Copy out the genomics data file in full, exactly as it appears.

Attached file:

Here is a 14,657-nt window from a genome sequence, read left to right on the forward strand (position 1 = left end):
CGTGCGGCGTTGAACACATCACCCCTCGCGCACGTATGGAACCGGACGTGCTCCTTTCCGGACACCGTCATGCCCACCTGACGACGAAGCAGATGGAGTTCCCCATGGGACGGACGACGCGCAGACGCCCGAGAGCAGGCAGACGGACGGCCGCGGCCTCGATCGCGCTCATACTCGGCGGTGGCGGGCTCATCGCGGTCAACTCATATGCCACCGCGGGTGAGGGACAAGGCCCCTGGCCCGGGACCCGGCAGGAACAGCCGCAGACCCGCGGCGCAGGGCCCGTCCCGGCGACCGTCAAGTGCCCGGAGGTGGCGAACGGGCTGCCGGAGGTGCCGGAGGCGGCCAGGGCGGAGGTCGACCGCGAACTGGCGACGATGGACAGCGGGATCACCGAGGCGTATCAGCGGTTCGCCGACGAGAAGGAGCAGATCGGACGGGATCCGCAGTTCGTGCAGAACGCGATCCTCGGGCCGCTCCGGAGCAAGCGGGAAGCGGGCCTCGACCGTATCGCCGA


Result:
Here is a 14,657-nt window from a genome sequence, read left to right on the forward strand (position 1 = left end):
CGTGCGGCGTTGAACACATCACCCCTCGCGCACGTATGGAACCGGACGTGCTCCTTTCCGGACACCGTCATGCCCACCTGACGACGAAGCAGATGGAGTTCCCCATGGGACGGACGACGCGCAGACGCCCGAGAGCAGGCAGACGGACGGCCGCGGCCTCGATCGCGCTCATACTCGGCGGTGGCGGGCTCATCGCGGTCAACTCATATGCCACCGCGGGTGAGGGACAAGGCCCCTGGCCCGGGACCCGGCAGGAACAGCCGCAGACCCGCGGCGCAGGGCCCGTCCCGGCGACCGTCAAGTGCCCGGAGGTGGCGAACGGGCTGCCGGAGGTGCCGGAGGCGGCCAGGGCGGAGGTCGACCGCGAACTGGCGACGATGGACAGCGGGATCACCGAGGCGTATCAGCGGTTCGCCGACGAGAAGGAGCAGATCGGACGGGATCCGCAGTTCGTGCAGAACGCGATCCTCGGGCCGCTCCGGAGCAAGCGGGAAGCGGGCCTCGACCGTATCGCCGA